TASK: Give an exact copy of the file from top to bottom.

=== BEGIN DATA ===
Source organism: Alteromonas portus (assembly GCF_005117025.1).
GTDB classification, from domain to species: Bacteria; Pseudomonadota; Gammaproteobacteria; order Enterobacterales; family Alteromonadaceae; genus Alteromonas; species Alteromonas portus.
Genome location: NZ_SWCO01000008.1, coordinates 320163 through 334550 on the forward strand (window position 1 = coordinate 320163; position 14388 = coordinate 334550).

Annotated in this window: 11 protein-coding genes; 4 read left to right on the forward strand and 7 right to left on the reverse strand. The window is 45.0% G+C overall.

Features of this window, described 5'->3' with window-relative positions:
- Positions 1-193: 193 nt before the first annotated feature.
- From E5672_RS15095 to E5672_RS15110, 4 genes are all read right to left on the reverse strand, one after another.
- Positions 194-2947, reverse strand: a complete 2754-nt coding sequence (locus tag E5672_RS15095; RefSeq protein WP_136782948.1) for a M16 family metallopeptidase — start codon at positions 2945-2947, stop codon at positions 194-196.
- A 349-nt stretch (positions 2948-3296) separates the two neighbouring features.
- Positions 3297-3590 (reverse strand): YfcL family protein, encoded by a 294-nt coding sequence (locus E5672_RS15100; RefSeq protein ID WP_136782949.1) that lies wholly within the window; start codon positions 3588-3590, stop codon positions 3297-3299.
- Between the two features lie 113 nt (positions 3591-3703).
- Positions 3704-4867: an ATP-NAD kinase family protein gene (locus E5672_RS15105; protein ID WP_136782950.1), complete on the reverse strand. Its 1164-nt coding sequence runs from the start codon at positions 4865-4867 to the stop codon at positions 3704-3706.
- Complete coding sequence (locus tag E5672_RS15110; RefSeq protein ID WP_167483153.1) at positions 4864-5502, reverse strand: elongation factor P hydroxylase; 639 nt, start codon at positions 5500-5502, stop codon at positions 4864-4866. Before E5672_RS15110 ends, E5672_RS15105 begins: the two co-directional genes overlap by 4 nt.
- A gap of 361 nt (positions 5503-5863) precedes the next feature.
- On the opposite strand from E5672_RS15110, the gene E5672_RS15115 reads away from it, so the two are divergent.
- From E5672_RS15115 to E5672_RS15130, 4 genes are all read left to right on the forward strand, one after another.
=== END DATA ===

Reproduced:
Source organism: Alteromonas portus (assembly GCF_005117025.1).
GTDB classification, from domain to species: Bacteria; Pseudomonadota; Gammaproteobacteria; order Enterobacterales; family Alteromonadaceae; genus Alteromonas; species Alteromonas portus.
Genome location: NZ_SWCO01000008.1, coordinates 320163 through 334550 on the forward strand (window position 1 = coordinate 320163; position 14388 = coordinate 334550).

Annotated in this window: 11 protein-coding genes; 4 read left to right on the forward strand and 7 right to left on the reverse strand. The window is 45.0% G+C overall.

Features of this window, described 5'->3' with window-relative positions:
- Positions 1-193: 193 nt before the first annotated feature.
- From E5672_RS15095 to E5672_RS15110, 4 genes are all read right to left on the reverse strand, one after another.
- Positions 194-2947, reverse strand: a complete 2754-nt coding sequence (locus tag E5672_RS15095; RefSeq protein WP_136782948.1) for a M16 family metallopeptidase — start codon at positions 2945-2947, stop codon at positions 194-196.
- A 349-nt stretch (positions 2948-3296) separates the two neighbouring features.
- Positions 3297-3590 (reverse strand): YfcL family protein, encoded by a 294-nt coding sequence (locus E5672_RS15100; RefSeq protein ID WP_136782949.1) that lies wholly within the window; start codon positions 3588-3590, stop codon positions 3297-3299.
- Between the two features lie 113 nt (positions 3591-3703).
- Positions 3704-4867: an ATP-NAD kinase family protein gene (locus E5672_RS15105; protein ID WP_136782950.1), complete on the reverse strand. Its 1164-nt coding sequence runs from the start codon at positions 4865-4867 to the stop codon at positions 3704-3706.
- Complete coding sequence (locus tag E5672_RS15110; RefSeq protein ID WP_167483153.1) at positions 4864-5502, reverse strand: elongation factor P hydroxylase; 639 nt, start codon at positions 5500-5502, stop codon at positions 4864-4866. Before E5672_RS15110 ends, E5672_RS15105 begins: the two co-directional genes overlap by 4 nt.
- A gap of 361 nt (positions 5503-5863) precedes the next feature.
- On the opposite strand from E5672_RS15110, the gene E5672_RS15115 reads away from it, so the two are divergent.
- From E5672_RS15115 to E5672_RS15130, 4 genes are all read left to right on the forward strand, one after another.